I am also a fan of saying that doing nothing IS doing something. It’s still a choice, even if it is choice to do nothing. Sometimes, it’s difficult for conflict avoiders to see that their choice to do nothing is still a choice.
This week is Holy Week. Our Jewish friends are celebrating their Passover feast. It’s not an accident these two events happen the same week. Jesus and his friends were celebrating the Passover meal during the night that Christians call Maundy Thursday. It’s the last time Jesus will have a meal with his disciples. We look back at this meal and see Jesus reinterpreting the symbolism of this meal for Christians.
This wasn’t the first time Jesus was in Jerusalem to celebrate the Passover meal. In fact, we’re told early in Luke’s gospel that Jesus went with his family to Jerusalem to celebrate the Passover meal. The rest of this story? When it came time for Jesus and his parents to go home, Jesus made the choice to stay behind. It was a couple days before Joseph and Mary realized that Jesus wasn’t in the large caravan they were with. I can imagine frantic parents in Jerusalem trying to find their son. When they finally find him, he is very casual about the whole deal. “Why wouldn’t I be in my Father’s house?” he tells his earthly parents.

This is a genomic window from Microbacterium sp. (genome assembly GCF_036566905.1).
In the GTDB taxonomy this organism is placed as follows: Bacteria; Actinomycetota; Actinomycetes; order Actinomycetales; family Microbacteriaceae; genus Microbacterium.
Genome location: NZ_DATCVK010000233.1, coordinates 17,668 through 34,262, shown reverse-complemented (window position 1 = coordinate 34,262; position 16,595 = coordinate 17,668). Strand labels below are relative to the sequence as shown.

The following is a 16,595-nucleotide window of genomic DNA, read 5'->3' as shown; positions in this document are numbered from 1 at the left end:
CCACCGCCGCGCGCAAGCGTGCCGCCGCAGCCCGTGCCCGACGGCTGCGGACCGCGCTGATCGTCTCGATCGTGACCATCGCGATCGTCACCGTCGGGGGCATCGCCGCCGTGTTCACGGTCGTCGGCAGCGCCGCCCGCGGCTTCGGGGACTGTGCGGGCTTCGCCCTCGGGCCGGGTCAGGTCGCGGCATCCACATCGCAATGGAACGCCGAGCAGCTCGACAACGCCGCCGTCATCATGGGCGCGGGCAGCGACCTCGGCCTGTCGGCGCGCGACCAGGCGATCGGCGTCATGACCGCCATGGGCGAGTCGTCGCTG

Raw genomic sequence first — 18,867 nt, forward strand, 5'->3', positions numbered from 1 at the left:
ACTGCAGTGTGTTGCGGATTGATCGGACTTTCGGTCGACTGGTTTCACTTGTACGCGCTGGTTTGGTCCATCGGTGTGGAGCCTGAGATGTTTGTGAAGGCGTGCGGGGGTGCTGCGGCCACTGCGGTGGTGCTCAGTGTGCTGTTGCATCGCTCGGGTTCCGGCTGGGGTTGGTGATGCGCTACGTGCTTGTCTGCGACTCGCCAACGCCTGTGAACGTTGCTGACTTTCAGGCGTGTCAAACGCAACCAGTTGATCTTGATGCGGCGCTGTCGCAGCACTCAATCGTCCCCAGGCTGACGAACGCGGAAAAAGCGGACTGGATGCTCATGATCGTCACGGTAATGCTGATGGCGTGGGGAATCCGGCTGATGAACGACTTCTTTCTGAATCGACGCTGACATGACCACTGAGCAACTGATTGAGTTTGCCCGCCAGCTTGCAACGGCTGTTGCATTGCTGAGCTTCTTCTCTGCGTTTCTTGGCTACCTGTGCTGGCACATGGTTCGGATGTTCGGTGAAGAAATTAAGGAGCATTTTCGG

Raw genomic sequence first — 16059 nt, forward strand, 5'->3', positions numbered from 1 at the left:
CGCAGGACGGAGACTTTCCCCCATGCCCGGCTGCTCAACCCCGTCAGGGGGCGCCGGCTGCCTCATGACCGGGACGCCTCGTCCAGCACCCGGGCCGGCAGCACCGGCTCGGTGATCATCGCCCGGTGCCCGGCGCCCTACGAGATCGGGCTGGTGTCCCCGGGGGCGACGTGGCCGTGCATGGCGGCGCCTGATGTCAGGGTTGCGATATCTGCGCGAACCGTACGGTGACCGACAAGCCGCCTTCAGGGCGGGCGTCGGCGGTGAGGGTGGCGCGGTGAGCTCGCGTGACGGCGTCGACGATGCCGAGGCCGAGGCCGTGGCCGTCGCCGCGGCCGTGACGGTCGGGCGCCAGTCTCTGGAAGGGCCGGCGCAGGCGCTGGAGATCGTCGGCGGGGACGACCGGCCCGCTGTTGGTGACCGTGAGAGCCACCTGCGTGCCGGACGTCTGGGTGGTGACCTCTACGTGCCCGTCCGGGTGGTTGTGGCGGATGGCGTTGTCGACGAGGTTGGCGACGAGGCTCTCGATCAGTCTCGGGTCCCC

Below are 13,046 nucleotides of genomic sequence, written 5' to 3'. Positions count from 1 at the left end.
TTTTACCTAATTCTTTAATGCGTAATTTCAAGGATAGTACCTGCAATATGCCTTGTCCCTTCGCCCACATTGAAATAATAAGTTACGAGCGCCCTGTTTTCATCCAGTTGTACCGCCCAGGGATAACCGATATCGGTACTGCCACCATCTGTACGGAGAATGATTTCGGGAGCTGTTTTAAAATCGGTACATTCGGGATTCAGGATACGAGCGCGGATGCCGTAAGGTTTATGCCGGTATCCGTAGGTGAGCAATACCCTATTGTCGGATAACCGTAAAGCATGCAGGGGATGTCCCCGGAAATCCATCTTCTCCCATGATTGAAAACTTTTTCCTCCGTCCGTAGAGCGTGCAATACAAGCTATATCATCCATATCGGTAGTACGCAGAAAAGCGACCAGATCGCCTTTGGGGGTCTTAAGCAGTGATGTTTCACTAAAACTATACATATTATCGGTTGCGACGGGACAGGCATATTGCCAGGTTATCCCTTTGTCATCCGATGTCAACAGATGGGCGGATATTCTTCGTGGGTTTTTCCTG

Fast forward about 20 years. It’s Passover week and Jesus will make another whole series of decisions that will affect every human being. This time, Jesus is very much aware that his choices will affect his relationships with other people. He knows that the decisions he makes during Holy Week will not be popular with most people. Yet, he goes ahead and makes those decisions; decisions that we’re still talking about almost 2,000 years later.
Where those decisions easy for Jesus to make? I don’t think so. We see Jesus in the Garden of Gethsemane pouring out his heart to God in prayer, asking that the cup be removed if it is God’s will. But whatever God chooses to happen, Jesus will agree with.